The 2012 annual statistics on the cosmetic procedures performed was recently published by the American Society of Plastic Surgeons. These numbers come from members of the society who are board-certified plastic surgeons and who voluntarily submitted their annual procedural numbers. Over 14 million surgical and non-surgical procedures were performed which represents a small increase (5%) over that of 2011. On balance, the number of cosmetic surgeries were down slightly (2%) but this was more than made up by an increase in non-surgical procedures. (6%) This is no surprise as the number of non-surgical procedures continues to climb as new options in topical, injectable, laser, and numerous other energy therapies emerge.
The largest increases were seen in both surgical and non-surgical facial procedures. This is partially because the options for facial rejuvenation are far greater than that of the body. But it is also reflective of changes in society where people are in the work force longer, there is a desire to look better at any age, and the internet and other media is driving the ‘need for looking young’. Some might say that the increase in procedures is reflective of a stable and improving economy. Conversely, the employment and other social forces help drive the need for appearance improvement/maintenance regardless of the state of the economy.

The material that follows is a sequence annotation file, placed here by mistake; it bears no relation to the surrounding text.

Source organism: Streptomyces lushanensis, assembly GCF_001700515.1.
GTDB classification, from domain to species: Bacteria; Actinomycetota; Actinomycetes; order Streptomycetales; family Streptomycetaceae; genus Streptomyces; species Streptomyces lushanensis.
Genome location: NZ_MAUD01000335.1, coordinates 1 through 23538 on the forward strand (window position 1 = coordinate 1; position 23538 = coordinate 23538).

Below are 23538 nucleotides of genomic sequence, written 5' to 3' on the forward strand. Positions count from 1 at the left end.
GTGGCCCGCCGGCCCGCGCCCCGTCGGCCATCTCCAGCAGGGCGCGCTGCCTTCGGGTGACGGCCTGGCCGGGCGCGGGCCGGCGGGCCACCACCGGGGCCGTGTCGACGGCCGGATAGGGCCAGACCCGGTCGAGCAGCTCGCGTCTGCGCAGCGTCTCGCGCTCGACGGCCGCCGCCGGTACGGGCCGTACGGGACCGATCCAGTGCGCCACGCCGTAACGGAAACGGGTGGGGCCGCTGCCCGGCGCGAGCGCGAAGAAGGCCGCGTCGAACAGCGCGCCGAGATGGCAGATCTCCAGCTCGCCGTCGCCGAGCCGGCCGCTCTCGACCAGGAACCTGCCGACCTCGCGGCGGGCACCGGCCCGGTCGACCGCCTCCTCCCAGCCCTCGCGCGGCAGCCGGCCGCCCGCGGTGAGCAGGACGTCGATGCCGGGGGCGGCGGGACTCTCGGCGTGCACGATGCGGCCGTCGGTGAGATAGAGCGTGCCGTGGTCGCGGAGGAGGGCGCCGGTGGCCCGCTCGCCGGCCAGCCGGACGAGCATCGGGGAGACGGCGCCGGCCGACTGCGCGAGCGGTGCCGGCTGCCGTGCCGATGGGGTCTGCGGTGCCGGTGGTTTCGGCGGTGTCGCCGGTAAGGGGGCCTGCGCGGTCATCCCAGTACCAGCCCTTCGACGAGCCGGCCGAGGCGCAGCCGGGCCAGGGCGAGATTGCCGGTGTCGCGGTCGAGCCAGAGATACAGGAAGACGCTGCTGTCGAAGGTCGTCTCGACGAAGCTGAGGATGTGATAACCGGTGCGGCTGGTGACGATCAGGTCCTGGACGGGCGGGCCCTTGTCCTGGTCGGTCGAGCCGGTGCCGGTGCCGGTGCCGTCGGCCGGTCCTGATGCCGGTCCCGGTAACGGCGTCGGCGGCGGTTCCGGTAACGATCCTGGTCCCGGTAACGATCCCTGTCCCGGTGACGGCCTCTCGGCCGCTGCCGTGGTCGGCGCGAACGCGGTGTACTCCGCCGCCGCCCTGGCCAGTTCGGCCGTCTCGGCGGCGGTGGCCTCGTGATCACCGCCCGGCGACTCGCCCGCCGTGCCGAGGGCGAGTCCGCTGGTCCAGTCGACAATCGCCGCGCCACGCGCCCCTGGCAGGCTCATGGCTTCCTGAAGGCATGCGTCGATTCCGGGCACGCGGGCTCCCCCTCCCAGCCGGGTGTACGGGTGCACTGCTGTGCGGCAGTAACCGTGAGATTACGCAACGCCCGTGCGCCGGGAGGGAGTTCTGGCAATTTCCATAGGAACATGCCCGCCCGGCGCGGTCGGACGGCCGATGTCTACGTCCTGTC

But while such surgeries as blepharoplasty (eyelid lifts) and facelifts have increased, the big winner is the non-surgical procedures. More people are discovering the benefits of neurotoxins (Botox, Dysport) and the wide array of injectable fillers (e.g., Juvederm, Restylane) for their immediate and often dramatic facial benefits. Only a minority of people who partake of these injectables does not come back for at least one more treatment. The old standbys such as chemical peels and microdermabrasion remain steady and laser and light-based therapies (e.g., laser hair removal) continue to increase in popularity.
While men still make up a minority of cosmetic patients, one surgical area of increase is that in the treatment for gynecomastia. With an increase of over 5% from last year, this is one of the fastest increasing body contouring procedures in either men or women. My guess is that much of this is not the historic adolescent type of gynecomastia but is that now seen in middle-aged and older men with smaller areolar protrusions and sagging chests.
The annual statistical numbers in plastic surgery in some ways provides an overview or state-of-the-art assessment in what is transpiring in the field. From a pure procedural standpoint, the cosmetic surgery business is stable. But within the numbers, non-surgical treatments are the only real movers precisely becasue they aren’t surgery….easier to do, cost less, have minimal recovery and involve less risk.
Dr. Barry Eppley